Thursday, January 21, 2016

National Garden Bureau says 2016 is the Year for Begonias


Year of the Begonia
National Garden Bureau says 2016 is the Year for Begonias
"With over 1,700 different species, Begonia (family Begoniaceae) is the fifth most diverse class of plants.  Begonias are often found wild from South and Central America to India. It is impossible to know exactly where they originated, but stories of plants matching their description date back to 14th century China. Begonias officially got their name in 1690 when a French botanist, Charles Plumier, named them after a fellow French botanist, Michel B├ęgon."

" Here are the major classes that you will see in North American garden retailers:
  • Begonia semperflorens-cultorum or “wax begonias “are the most common. Plants are small (8-12”) mounds with rounded leaves and blooms. Flowers range from white to scarlet red.
  • Begonia tuberosa (tuberous begonias) typically have large flowers in a broad color range. Flowers can be huge and double. Since the plants are monoecious, there are always both single (male) and double (female) flowers on the same plant. The leaves are usually asymmetrical, hairy or fuzzy and have a serrated edge.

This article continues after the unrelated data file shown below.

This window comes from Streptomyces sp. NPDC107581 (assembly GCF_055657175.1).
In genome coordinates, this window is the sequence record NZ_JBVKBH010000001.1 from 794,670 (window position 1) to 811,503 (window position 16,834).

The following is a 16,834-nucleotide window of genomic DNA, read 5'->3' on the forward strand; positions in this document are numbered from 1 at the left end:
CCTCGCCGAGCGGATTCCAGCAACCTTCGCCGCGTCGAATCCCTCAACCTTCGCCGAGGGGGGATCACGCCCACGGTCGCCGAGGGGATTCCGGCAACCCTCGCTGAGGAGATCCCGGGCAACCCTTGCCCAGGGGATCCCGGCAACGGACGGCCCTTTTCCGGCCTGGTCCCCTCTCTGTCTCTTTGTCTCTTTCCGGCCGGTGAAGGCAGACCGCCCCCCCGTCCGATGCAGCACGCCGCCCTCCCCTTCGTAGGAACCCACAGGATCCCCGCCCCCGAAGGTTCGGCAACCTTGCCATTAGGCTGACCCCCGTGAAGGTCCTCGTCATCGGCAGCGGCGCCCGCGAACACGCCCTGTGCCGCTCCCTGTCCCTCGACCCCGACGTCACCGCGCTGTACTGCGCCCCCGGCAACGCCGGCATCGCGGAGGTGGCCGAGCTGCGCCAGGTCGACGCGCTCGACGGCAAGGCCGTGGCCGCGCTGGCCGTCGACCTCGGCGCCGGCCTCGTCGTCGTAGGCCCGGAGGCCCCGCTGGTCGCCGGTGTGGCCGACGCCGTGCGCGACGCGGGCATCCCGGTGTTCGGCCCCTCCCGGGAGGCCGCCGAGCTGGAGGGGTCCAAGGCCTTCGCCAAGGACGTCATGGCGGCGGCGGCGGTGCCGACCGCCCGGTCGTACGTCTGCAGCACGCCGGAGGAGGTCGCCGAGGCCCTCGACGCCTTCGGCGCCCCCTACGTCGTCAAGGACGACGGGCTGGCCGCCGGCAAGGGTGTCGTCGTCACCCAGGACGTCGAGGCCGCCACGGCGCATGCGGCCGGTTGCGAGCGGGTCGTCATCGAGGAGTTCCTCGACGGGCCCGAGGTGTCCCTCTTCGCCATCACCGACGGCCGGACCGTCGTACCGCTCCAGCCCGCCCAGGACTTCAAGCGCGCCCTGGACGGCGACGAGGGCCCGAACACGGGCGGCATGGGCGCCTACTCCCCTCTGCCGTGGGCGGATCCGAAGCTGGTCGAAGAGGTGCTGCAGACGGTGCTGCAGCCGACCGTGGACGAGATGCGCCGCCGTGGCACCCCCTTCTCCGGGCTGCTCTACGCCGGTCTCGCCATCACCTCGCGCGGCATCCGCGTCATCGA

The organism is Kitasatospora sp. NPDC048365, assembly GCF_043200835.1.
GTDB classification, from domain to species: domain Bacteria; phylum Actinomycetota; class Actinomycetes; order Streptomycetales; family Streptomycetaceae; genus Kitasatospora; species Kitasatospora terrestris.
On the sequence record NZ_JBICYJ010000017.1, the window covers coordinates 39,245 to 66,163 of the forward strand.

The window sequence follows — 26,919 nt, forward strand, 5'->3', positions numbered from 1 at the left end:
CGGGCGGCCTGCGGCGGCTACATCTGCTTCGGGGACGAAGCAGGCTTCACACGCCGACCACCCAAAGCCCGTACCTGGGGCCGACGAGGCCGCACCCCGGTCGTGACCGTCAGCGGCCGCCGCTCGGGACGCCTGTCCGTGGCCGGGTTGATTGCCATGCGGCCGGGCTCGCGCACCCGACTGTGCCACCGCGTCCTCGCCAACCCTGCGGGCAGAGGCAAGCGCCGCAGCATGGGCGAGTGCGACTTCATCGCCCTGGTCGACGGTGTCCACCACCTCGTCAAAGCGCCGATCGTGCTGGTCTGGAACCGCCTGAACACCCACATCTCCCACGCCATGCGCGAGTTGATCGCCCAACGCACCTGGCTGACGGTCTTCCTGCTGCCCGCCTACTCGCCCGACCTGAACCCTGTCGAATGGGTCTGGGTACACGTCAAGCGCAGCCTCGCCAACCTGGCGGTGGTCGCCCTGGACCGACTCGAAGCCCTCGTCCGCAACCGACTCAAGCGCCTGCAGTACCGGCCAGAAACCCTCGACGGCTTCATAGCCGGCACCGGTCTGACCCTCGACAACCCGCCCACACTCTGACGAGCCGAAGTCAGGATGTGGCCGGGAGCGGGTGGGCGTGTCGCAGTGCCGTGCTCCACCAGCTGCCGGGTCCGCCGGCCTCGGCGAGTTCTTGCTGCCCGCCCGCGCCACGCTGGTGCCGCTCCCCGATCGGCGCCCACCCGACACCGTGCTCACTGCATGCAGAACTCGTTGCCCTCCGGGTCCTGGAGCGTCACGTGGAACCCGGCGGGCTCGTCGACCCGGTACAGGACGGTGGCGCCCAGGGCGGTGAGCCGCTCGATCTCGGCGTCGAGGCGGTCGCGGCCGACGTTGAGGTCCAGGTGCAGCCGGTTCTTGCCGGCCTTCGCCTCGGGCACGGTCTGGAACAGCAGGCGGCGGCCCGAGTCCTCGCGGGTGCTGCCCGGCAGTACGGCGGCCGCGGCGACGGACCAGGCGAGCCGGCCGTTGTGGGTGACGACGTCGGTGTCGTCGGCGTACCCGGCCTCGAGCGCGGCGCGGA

• Begonia boliviensis is more heat tolerant than other types.  The plant branches cascade down in hanging baskets or window boxes. The leaves are similar in shape to tuberous begonias but are narrower and smooth. The flower has long, strap-like petals forming a soft trumpet.
  • Begonia hiemalis, also called elatior or Reiger begonia, typically have small to medium double flowers in a wide range of colors. These are often sold around the holidays.
  • Begonia masoniana has bold color patterns on leaves that are textured with puckers and appear coarse.
  • Begonia rhizomatous has thick, fleshy stems with large, colorful leaves. The leaves can be round or heavily lobed like a grape leaf. Some have small white flowers in the spring, and a few varieties bloom all summer. 
  • Begonia rex are grown for their beautiful leaves, which are quite hairy or fuzzy and usually covered with multicolored, intricate swirled designs.
  • Begonia hybrida is used by plant breeders to show that a variety is a cross between two different classes.
 "No matter which type of begonia you choose, these plants are sure to bring beauty and interest to your garden."

Read more at National Garden Bureau.

Return to Begonias at goGardenNow.com.

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